Consulting the experts in all areas of your life when it comes to money really does make the difference between being able to get into that next deal and potentially not.
Kevin: The final point that you made, and it follows on from what you’ve just been talking about there, Helen, is how we tend not to take some insurance, I guess, by way of a buffer. Explain to me about the buffer and how big should it be?
Helen: Great question, Kevin. With a buffer, it’s that bucket of money that you keep aside that you don’t touch. Now that bucket of money can be cash in a savings account, it could be equity in your home or in an offset or redraw account, but it’s money you have access to that you keep aside for a rainy day.
A buffer is not the, “Hey, I’ve been saving for a couple of months. I have $5000 in the bank and – oh, upsy-daisy – I want to go on a holiday, and I think I’ll just take it out of that account.” That’s not a buffer. The buffer is something you just keep aside purely for your investing and to protect you should and if life gets in the way.
An example of how much a buffer should be? Some investors say to me, “Helen, $10,000 is plenty.” That’s okay if that’s where their peace of mind is at and if $10,000 set aside gives them that sleep factor, great. But then there are other investors I’ve spoken to who say to me, “Helen, $10,000 doesn’t cut it. It needs to be more. I want to take a more conservative approach.”
I have got a rough calculation that I share with people and it goes like this. Annual expenses: you look at your total annual expenses for that property minus the rent, and whatever the balance is, you multiply it by 12 months.
For example, if your expenses are $25,000 and the rent is $20,000, therefore you have a balance of $5000 and you multiply that out by 12 months and that gives you $60,000 as a buffer.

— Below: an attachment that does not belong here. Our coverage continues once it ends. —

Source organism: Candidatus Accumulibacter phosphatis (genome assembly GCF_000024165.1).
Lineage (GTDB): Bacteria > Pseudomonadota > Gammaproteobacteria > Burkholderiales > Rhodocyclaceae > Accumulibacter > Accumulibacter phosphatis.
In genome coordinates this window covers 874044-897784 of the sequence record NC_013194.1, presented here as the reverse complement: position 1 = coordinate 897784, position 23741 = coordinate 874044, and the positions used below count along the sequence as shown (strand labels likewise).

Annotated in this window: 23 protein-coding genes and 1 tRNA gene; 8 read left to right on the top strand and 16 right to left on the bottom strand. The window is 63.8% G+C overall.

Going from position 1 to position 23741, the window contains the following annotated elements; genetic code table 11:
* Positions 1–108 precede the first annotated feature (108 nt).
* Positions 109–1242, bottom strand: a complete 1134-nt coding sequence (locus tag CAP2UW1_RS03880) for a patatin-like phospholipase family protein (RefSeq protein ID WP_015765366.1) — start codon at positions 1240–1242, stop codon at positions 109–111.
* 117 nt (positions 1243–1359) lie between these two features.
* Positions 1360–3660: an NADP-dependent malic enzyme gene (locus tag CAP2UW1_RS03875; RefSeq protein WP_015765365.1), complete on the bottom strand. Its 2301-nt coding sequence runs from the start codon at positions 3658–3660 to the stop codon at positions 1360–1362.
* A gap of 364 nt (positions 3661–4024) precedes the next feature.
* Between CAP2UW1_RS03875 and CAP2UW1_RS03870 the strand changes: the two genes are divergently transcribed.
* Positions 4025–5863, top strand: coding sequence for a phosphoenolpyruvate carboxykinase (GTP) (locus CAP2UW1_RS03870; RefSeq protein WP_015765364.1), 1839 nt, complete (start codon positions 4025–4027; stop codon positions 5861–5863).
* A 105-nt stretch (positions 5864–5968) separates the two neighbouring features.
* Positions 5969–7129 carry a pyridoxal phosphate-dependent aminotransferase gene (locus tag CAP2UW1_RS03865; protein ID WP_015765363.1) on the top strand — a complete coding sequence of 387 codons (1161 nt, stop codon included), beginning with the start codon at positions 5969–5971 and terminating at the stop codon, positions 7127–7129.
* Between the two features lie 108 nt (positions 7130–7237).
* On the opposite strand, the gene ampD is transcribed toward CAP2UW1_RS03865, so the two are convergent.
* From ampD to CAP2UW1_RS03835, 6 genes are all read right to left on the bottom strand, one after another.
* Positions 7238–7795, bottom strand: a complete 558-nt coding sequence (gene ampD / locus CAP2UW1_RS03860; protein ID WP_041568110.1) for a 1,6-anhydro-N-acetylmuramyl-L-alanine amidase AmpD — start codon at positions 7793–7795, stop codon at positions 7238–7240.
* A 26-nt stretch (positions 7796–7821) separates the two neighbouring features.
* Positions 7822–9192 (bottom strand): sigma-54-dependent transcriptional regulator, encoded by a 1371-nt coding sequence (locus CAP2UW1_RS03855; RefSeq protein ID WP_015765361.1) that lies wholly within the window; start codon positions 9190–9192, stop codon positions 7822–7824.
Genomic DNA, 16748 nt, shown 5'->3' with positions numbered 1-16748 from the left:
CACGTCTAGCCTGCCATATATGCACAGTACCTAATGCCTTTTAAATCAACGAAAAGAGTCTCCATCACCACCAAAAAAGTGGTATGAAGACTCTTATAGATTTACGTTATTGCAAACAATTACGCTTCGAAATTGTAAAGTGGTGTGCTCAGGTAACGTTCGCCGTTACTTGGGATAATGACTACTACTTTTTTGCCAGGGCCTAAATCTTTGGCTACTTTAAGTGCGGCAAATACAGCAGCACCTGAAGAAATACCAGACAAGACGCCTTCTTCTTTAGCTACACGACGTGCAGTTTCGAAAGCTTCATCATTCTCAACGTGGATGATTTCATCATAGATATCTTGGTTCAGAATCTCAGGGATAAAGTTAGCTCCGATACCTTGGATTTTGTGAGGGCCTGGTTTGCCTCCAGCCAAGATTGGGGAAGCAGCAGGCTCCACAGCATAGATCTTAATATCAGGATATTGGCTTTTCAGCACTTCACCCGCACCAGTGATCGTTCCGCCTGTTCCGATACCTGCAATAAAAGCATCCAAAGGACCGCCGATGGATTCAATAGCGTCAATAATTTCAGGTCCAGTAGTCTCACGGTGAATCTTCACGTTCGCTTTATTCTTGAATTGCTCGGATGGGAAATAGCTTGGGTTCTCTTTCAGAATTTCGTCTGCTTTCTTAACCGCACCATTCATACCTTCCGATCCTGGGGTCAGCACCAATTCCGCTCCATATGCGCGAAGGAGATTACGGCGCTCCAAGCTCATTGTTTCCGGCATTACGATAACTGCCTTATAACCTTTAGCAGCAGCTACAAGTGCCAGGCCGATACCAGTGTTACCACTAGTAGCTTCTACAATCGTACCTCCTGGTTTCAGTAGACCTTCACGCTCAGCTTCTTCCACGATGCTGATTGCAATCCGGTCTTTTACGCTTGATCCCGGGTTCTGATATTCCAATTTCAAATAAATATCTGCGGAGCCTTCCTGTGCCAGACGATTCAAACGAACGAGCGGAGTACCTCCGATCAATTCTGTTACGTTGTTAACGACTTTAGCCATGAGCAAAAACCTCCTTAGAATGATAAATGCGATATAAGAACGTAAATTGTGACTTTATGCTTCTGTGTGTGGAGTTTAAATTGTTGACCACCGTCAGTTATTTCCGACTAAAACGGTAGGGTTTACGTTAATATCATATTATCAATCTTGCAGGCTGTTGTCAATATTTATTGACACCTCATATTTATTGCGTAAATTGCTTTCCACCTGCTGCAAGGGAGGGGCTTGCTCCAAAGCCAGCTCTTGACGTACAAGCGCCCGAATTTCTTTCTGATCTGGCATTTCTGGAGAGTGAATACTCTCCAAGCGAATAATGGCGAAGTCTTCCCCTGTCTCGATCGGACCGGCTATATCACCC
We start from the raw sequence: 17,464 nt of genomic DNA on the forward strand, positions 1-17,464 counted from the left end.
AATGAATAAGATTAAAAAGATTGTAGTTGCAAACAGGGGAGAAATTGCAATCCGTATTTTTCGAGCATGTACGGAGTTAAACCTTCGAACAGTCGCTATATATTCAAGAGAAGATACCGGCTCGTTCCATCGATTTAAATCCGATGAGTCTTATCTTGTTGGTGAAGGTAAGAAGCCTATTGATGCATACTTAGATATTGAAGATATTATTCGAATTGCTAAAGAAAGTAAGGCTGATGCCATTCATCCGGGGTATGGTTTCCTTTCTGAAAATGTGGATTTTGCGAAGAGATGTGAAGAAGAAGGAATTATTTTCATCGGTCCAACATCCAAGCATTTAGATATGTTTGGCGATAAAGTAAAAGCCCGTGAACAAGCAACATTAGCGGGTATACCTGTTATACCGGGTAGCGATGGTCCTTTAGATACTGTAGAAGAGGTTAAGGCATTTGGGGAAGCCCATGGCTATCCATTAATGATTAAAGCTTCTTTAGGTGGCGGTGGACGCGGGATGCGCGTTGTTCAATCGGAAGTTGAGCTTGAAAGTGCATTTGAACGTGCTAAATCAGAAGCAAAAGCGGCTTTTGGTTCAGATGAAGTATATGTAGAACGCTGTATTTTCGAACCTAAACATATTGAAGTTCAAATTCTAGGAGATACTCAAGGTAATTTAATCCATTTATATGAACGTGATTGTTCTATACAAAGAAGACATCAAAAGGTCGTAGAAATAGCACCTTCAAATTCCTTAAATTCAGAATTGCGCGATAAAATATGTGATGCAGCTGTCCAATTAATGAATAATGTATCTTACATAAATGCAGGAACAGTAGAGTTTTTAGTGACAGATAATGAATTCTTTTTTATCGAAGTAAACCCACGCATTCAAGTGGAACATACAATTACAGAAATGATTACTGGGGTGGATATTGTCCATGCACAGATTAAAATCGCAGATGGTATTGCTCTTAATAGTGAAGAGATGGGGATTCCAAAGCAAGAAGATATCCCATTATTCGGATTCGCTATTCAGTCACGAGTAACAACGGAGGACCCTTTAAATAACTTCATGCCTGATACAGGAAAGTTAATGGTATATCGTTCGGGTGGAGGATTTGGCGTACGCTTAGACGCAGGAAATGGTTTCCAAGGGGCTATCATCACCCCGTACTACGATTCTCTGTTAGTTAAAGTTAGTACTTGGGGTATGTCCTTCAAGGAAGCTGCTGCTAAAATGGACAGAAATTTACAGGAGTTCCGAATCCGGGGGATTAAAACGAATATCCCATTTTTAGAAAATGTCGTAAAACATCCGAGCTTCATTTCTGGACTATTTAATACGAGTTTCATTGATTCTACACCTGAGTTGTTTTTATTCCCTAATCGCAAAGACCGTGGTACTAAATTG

Then some investors will keep that $60,000 aside because that gives them the sleep factor.
Kevin: Gee, that’s a really good formula there. I guess the other two points, too, that you make in your article are that a budget is flexible – you need to be adaptive – and also to redo your budget when you reach your goals.
Helen: Absolutely, Kevin. We call it “rinse and repeat.” When you’ve actually achieved the goal of, maybe you’re purchasing that property a set time, then you have to redo your budget. You have to see what the impact that property is having on your disposable income and on your day-to-day cash flow or month-to-month cash flow.
If it’s drawing more money out of your budget, then you need to reassess so that you still have your buffer maintained and you still have your lifestyle, you’re not living off baked beans while you’re going through this journey of creating wealth through property.
You’re just taking stock. It’s doing that constant stock-take once you’ve achieved your goal and then resetting yourself, where you go, “Okay, great. I’ve bought that property. It’s only costing me $50 a week. The budget can handle it. The buffer is in place. I still have $150 a week in savings. So I’m ready to go now and do another deal.”
Tat way, when you’re looking at purchasing the next property you are crunching the numbers, and you already have a really good idea as to what it’s going to cost you and that your budget can sustain it.
There are investors who sometimes go and buy that second property without reviewing the budget, and then they realize, “Oh, my gosh,” after they’ve done the deal that their budget is really tight and they’re scrambling to find more cash flow.
Kevin: Helen Collier-Kogtevs, my guest from RealWealthAustralia.com.au.
Helen, it’s always great talking to you. You make so much sense. Thank you very much for your time.
Helen: Thanks, Kevin.